Thursday, April 17, 2008

Is Your ELearing Engaging - Web Analytics

Presentation: Analyze This: Is your elearning truly engaging
Presenter: Ryan Sparks, Care2Learn

How we can use existing software to measure engagement

Google Analytics (free)
Google tool (cost) - dependent upon firewall

Basis of Web Analytics
- Tracks how people arrive at a website and what they do when they arrive
- Bounce rate: percentage of single page visits or visits in which the person left your site from the entrance (landing) page
+ In courseware - will typically apply to the first page of the course.
- Exit Rate - the percentage of exits that occur from a page
- Conversion - Occurs when a visitor reaches a goal (last page, quiz completions, pdf download)
+ Think about what page goals you wish to measure

(issue for me - the LMS will already measure these things in our courses. May be more useful for the independent web pages)
I had given directions earlier on how to add Google Analytics to Blogger. Go to the Google Analytics site for more information on installing the tool on your website.

Understanding the data
- Daily visitors
- Top 5
- Average visitor time
- Average visitor depth
- Geographic distribution of visitors
- Average visitor bounce rate (single-page visits)

Add filters (to increase validity of date)
- Get rid of own access to course
- Get rid of instructional designers/developers updating content.

Things to ask
- Are the students interacting extensively with the course or just leaving the browser window open?
- Activities require a minimum amount of time being completed?
- What percentage are burning though the course?

Content
- Is it most visited because -
+ Way course is structured?
+ Most paths to that page?
+ The content most useful, engaging, accurate?

(Left since I did not need this for my corporate situation)

2 comments:

Dan Spellman said...

Wendy: Good post. Understanding the metrics seems to be a universal problem. While there are a number of us who enjoy working through the data in order to reach meaningful analytics, this love is not shared by everyone. Helping the "business owners" to better understand which metrics are meaningful and how to leverage them, is the first step to improving your website. I recently posted a blog regarding measuring your bounce rate that you may find interesting ( http://spellman.typepad.com/my_weblog/2008/04/how-high-can-yo.html ).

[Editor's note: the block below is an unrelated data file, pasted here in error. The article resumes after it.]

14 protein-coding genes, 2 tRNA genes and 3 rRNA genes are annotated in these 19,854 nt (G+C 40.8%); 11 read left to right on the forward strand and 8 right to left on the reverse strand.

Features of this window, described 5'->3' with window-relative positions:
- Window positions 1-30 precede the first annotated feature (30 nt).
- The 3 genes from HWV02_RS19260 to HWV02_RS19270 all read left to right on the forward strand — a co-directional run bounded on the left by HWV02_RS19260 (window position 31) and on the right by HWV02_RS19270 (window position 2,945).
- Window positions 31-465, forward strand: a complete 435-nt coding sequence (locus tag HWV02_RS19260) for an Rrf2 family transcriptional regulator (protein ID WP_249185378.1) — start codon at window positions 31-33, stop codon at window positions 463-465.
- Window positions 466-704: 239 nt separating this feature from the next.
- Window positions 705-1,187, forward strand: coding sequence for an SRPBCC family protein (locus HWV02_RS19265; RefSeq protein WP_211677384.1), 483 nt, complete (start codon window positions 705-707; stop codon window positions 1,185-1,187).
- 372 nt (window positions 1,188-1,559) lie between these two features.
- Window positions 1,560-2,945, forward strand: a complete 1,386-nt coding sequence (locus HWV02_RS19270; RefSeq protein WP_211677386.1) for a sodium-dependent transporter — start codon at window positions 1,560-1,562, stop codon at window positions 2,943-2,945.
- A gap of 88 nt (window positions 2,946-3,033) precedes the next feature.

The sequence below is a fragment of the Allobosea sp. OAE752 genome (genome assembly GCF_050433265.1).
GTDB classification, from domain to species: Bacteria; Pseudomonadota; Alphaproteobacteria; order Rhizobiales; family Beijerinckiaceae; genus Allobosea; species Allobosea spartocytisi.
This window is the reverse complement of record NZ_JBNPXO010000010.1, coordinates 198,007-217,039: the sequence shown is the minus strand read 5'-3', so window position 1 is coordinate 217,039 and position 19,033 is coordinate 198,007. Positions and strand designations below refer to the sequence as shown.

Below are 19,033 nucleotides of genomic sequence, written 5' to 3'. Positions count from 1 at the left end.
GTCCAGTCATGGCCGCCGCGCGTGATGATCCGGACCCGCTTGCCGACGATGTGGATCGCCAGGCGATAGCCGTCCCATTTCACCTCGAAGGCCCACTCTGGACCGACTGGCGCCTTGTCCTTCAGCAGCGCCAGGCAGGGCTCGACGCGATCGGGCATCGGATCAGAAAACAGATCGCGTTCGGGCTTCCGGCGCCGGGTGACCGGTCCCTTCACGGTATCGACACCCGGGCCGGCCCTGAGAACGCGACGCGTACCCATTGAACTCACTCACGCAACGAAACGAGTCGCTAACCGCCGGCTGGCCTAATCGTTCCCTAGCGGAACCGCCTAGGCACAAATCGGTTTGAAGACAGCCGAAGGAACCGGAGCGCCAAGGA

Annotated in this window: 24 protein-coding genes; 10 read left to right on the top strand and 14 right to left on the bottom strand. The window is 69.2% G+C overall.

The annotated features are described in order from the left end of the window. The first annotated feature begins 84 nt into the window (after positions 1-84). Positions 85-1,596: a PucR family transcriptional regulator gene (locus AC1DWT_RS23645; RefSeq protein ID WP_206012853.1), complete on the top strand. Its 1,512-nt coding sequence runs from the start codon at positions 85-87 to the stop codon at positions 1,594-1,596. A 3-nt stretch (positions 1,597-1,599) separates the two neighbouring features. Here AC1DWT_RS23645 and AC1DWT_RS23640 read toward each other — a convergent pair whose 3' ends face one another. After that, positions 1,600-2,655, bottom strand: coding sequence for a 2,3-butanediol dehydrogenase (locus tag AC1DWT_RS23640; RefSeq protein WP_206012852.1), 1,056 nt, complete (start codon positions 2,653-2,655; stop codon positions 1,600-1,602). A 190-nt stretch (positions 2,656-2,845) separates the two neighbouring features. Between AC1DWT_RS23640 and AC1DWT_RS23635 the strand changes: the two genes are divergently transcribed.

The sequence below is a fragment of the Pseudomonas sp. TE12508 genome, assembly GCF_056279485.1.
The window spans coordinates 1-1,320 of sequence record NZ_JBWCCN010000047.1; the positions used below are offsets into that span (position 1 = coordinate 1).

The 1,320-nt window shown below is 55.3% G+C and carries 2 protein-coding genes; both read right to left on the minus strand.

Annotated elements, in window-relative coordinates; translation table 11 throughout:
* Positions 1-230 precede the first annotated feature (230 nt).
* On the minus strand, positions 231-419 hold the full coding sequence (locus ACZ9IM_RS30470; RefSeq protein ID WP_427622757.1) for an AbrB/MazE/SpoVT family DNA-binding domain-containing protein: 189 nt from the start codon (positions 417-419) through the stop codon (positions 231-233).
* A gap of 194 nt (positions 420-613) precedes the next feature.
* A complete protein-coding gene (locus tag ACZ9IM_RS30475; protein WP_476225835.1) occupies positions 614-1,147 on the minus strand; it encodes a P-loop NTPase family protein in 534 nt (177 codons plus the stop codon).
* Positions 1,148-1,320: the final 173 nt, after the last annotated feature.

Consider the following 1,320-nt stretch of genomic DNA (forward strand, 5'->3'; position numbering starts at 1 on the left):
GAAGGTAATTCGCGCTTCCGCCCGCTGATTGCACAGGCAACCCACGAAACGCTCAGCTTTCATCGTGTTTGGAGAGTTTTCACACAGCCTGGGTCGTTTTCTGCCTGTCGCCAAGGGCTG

Michael Hanley said...

Hi Wendy,
Your post taps into something that is on most serious bloggers minds:
How can I focus on topics that are important to me while still engaging a wide audience, particularly in specialised areas such as e-learning?

I use a wide and pretty ramshackle set of trackers (but works for me). Each of these records a different set of metrics. I use

- Google Analytics
- Feedburner
- Icerocket
- StatCounter (my favourite / most granular / most comprehensive dataset / also Irish, just a coincidence that I am too!)
- MyBlogLog

Most of these allow you to block your own IP address(es) so that you're not skewing the data.

In my experience, there are two broad groups of blog users, which I shall (with tongue firmly in cheek) call the quick and the dead, or those who comment / provide feedback, and those who choose, passively, to read only.

Contributors are great - they tell you what you're doing well (and not so well). Usually though, they're passionate about the topic you're posting about and are motivated to respond and join the debate (like me right now).

"Passivists" are the majority of course, and their viewing behaviour throws up some real surprises in my view. For example, I recently finished a series of about 20 posts on the subject of Constructivism in E-learning. A bit worthy maybe, a little dry and academic, I would have thought.

But enter "the three principles of constructivism" or "elearning non-formal" into Google and there's my E-Learning Curve blog on page 1 (I pulled those search terms from StatCounter's Keyword Analysis).

Equally, some more topical notes I posted on Recession and the challenges to E-Learning is right up there too.

As a blogger, that's fantastic - it enables me to "see" my audience in a way I would never have been able to do without these tools.

Anyway, best of luck exploring tracking tools to meet your needs.